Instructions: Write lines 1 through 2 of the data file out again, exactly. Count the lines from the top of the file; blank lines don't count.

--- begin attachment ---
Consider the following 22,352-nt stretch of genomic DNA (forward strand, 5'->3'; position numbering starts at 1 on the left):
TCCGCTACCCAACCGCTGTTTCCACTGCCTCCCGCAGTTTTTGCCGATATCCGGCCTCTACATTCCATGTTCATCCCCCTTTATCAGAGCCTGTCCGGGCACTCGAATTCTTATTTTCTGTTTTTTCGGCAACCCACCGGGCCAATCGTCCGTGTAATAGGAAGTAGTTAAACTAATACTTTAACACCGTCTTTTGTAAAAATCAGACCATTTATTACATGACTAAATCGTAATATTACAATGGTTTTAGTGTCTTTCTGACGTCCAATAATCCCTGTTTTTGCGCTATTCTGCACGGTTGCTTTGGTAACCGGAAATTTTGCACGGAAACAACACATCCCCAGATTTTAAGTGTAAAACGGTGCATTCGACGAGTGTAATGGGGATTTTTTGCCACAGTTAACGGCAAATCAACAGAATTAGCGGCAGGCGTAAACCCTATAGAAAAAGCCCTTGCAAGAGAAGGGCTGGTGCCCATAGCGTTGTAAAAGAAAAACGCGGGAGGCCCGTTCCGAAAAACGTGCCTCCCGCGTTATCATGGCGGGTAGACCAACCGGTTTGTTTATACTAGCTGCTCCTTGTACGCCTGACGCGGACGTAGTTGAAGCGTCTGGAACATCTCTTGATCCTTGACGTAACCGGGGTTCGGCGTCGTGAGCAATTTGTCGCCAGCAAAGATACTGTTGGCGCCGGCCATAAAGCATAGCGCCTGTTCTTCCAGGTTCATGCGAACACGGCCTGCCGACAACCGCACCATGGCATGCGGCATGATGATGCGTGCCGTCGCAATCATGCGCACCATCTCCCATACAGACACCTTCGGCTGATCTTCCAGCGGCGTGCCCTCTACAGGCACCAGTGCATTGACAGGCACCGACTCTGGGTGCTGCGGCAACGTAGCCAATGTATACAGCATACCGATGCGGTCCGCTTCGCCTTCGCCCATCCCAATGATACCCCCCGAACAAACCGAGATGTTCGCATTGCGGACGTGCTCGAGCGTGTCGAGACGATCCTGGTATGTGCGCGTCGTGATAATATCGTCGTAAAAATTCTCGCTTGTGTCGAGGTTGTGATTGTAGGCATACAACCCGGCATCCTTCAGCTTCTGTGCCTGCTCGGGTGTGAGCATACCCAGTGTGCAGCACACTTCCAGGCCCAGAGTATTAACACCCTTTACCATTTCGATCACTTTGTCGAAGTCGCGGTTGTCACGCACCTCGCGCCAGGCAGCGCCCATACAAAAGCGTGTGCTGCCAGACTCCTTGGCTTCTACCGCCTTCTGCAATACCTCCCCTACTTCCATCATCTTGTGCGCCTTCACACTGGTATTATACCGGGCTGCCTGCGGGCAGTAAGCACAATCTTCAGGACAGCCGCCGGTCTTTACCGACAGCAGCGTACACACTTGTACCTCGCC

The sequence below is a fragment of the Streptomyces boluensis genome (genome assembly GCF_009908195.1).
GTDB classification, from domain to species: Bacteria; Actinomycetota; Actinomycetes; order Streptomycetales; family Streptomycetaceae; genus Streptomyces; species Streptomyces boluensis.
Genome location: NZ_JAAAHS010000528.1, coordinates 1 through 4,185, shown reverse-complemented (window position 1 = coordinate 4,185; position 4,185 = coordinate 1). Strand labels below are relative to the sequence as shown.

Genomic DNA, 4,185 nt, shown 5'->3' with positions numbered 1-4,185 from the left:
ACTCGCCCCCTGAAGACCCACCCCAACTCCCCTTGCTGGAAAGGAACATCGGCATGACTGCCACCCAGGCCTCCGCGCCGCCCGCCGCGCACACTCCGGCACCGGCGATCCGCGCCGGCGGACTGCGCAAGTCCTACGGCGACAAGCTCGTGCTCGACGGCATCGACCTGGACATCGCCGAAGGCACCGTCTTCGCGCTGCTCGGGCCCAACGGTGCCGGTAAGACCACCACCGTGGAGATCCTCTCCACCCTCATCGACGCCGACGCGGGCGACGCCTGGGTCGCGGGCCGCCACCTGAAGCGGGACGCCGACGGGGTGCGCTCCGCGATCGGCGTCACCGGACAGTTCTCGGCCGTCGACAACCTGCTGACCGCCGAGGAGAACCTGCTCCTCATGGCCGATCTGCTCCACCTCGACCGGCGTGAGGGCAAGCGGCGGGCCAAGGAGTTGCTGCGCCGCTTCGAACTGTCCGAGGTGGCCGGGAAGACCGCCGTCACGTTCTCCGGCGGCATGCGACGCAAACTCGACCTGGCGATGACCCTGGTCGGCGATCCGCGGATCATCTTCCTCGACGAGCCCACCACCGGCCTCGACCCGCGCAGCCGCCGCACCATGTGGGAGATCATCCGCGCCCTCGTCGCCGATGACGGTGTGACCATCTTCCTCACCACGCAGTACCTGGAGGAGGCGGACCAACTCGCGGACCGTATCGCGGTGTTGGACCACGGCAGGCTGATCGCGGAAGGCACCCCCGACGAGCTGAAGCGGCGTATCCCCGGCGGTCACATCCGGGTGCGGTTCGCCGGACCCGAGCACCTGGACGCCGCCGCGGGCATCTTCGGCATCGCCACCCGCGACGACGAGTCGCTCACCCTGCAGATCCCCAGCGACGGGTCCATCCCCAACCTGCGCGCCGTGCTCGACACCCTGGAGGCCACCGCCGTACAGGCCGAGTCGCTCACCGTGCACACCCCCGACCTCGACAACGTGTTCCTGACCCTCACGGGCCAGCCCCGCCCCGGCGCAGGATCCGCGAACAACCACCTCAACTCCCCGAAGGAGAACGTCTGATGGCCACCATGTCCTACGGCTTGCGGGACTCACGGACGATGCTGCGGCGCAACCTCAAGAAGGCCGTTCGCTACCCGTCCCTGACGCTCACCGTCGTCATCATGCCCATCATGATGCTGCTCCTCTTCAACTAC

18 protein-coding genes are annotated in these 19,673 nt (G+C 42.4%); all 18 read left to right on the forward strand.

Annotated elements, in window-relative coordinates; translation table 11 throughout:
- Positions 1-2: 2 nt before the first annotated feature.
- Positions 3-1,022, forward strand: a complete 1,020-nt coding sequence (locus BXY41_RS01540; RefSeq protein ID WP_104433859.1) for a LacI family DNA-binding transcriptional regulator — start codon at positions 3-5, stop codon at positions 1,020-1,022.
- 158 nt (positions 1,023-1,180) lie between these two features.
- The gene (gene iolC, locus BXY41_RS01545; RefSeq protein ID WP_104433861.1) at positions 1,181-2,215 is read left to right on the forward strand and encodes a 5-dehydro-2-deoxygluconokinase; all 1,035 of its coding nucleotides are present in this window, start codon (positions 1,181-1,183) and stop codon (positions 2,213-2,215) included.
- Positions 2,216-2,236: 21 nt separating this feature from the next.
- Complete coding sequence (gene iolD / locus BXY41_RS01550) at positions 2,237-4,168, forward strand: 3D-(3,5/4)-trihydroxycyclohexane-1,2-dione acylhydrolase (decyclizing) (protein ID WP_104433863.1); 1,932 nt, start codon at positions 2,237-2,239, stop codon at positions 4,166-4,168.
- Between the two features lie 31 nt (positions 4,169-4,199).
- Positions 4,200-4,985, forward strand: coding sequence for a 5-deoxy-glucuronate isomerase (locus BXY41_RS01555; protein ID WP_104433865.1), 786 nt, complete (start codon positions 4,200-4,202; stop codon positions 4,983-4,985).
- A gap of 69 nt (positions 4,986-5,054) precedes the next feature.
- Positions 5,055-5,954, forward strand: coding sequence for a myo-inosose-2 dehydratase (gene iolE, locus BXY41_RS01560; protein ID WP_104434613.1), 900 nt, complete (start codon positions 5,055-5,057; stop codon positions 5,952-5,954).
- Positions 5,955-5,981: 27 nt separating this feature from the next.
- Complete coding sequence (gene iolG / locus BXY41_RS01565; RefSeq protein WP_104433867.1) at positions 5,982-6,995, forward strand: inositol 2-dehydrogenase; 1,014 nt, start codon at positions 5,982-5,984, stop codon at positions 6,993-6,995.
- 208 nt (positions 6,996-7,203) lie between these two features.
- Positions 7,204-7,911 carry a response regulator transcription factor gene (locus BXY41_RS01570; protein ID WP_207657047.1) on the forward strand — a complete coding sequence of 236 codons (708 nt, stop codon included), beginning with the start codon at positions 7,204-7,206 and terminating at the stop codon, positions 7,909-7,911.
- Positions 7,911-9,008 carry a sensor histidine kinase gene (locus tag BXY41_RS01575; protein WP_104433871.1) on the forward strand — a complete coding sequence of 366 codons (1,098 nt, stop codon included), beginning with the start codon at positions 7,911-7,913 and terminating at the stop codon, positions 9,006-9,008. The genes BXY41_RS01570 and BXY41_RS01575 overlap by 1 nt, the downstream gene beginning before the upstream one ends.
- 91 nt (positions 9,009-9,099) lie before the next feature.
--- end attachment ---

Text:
Consider the following 22,352-nt stretch of genomic DNA (forward strand, 5'->3'; position numbering starts at 1 on the left):
TCCGCTACCCAACCGCTGTTTCCACTGCCTCCCGCAGTTTTTGCCGATATCCGGCCTCTACATTCCATGTTCATCCCCCTTTATCAGAGCCTGTCCGGGCACTCGAATTCTTATTTTCTGTTTTTTCGGCAACCCACCGGGCCAATCGTCCGTGTAATAGGAAGTAGTTAAACTAATACTTTAACACCGTCTTTTGTAAAAATCAGACCATTTATTACATGACTAAATCGTAATATTACAATGGTTTTAGTGTCTTTCTGACGTCCAATAATCCCTGTTTTTGCGCTATTCTGCACGGTTGCTTTGGTAACCGGAAATTTTGCACGGAAACAACACATCCCCAGATTTTAAGTGTAAAACGGTGCATTCGACGAGTGTAATGGGGATTTTTTGCCACAGTTAACGGCAAATCAACAGAATTAGCGGCAGGCGTAAACCCTATAGAAAAAGCCCTTGCAAGAGAAGGGCTGGTGCCCATAGCGTTGTAAAAGAAAAACGCGGGAGGCCCGTTCCGAAAAACGTGCCTCCCGCGTTATCATGGCGGGTAGACCAACCGGTTTGTTTATACTAGCTGCTCCTTGTACGCCTGACGCGGACGTAGTTGAAGCGTCTGGAACATCTCTTGATCCTTGACGTAACCGGGGTTCGGCGTCGTGAGCAATTTGTCGCCAGCAAAGATACTGTTGGCGCCGGCCATAAAGCATAGCGCCTGTTCTTCCAGGTTCATGCGAACACGGCCTGCCGACAACCGCACCATGGCATGCGGCATGATGATGCGTGCCGTCGCAATCATGCGCACCATCTCCCATACAGACACCTTCGGCTGATCTTCCAGCGGCGTGCCCTCTACAGGCACCAGTGCATTGACAGGCACCGACTCTGGGTGCTGCGGCAACGTAGCCAATGTATACAGCATACCGATGCGGTCCGCTTCGCCTTCGCCCATCCCAATGATACCCCCCGAACAAACCGAGATGTTCGCATTGCGGACGTGCTCGAGCGTGTCGAGACGATCCTGGTATGTGCGCGTCGTGATAATATCGTCGTAAAAATTCTCGCTTGTGTCGAGGTTGTGATTGTAGGCATACAACCCGGCATCCTTCAGCTTCTGTGCCTGCTCGGGTGTGAGCATACCCAGTGTGCAGCACACTTCCAGGCCCAGAGTATTAACACCCTTTACCATTTCGATCACTTTGTCGAAGTCGCGGTTGTCACGCACCTCGCGCCAGGCAGCGCCCATACAAAAGCGTGTGCTGCCAGACTCCTTGGCTTCTACCGCCTTCTGCAATACCTCCCCTACTTCCATCATCTTGTGCGCCTTCACACTGGTATTATACCGGGCTGCCTGCGGGCAGTAAGCACAATCTTCAGGACAGCCGCCGGTCTTTACCGACAGCAGCGTACACACTTGTACCTCGCC